Now, a handful of businesses have emerged to offer package tours of campuses for students -- with or without their parents.  

Eleven years ago, Robert Rummerfield left his job as an assistant director of admissions at Johns Hopkins.  

University to start College Visits Inc. At least 12 weeks out of the year, he is on the road giving other people's children a sampling of campus life, with tours specializing in almost every region of the country and even a jaunt into Canada.  

"They have to look at the schools they're applying to," he said. For all the brochures, view books, videotapes and interactive Web tours colleges use to show off their attributes, "there's nothing like being on the campus," he said.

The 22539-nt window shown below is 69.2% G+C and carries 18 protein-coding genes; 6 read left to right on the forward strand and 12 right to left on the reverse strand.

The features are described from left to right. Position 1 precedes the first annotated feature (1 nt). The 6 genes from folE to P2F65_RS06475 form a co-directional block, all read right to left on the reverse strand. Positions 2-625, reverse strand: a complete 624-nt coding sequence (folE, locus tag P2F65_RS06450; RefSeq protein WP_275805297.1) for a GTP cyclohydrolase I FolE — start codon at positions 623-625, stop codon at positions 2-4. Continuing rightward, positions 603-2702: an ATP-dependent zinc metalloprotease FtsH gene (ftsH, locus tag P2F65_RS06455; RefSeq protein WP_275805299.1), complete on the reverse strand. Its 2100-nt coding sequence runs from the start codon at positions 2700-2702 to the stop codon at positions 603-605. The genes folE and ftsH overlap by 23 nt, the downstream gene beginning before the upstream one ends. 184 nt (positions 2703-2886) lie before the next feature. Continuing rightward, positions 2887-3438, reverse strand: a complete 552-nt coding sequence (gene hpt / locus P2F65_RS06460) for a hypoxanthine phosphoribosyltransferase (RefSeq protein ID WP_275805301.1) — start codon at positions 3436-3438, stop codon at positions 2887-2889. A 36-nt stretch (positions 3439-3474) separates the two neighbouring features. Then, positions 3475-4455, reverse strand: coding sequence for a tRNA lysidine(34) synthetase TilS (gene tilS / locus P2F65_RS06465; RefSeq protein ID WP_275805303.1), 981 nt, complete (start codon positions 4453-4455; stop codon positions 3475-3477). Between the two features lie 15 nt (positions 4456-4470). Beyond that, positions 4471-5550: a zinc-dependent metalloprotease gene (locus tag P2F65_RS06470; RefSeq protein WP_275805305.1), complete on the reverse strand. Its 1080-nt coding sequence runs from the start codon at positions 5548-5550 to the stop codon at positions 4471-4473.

The tour Rummerfield led during the last week of June was one of his most ambitious, starting in Boston and ending in Washington with the chance for students to explore as many as 14 campuses each.  

At $1,385 a head, it was also one of his most expensive. Many critics have bemoaned the for-profit industries that have grown up around the admissions process in the form of private counselors, SAT- prep classes and college guidebooks that can cost parents thousands of dollars before they even plunk down the $50 or $60 application fee for each college.  

Rummerfield defends his program's cost as an investment: "When you're looking at paying $30,000, $40,000 [a year], the cost of this is slight."  

Thursday morning, the University of Pennsylvania: "What do you like most about this place?"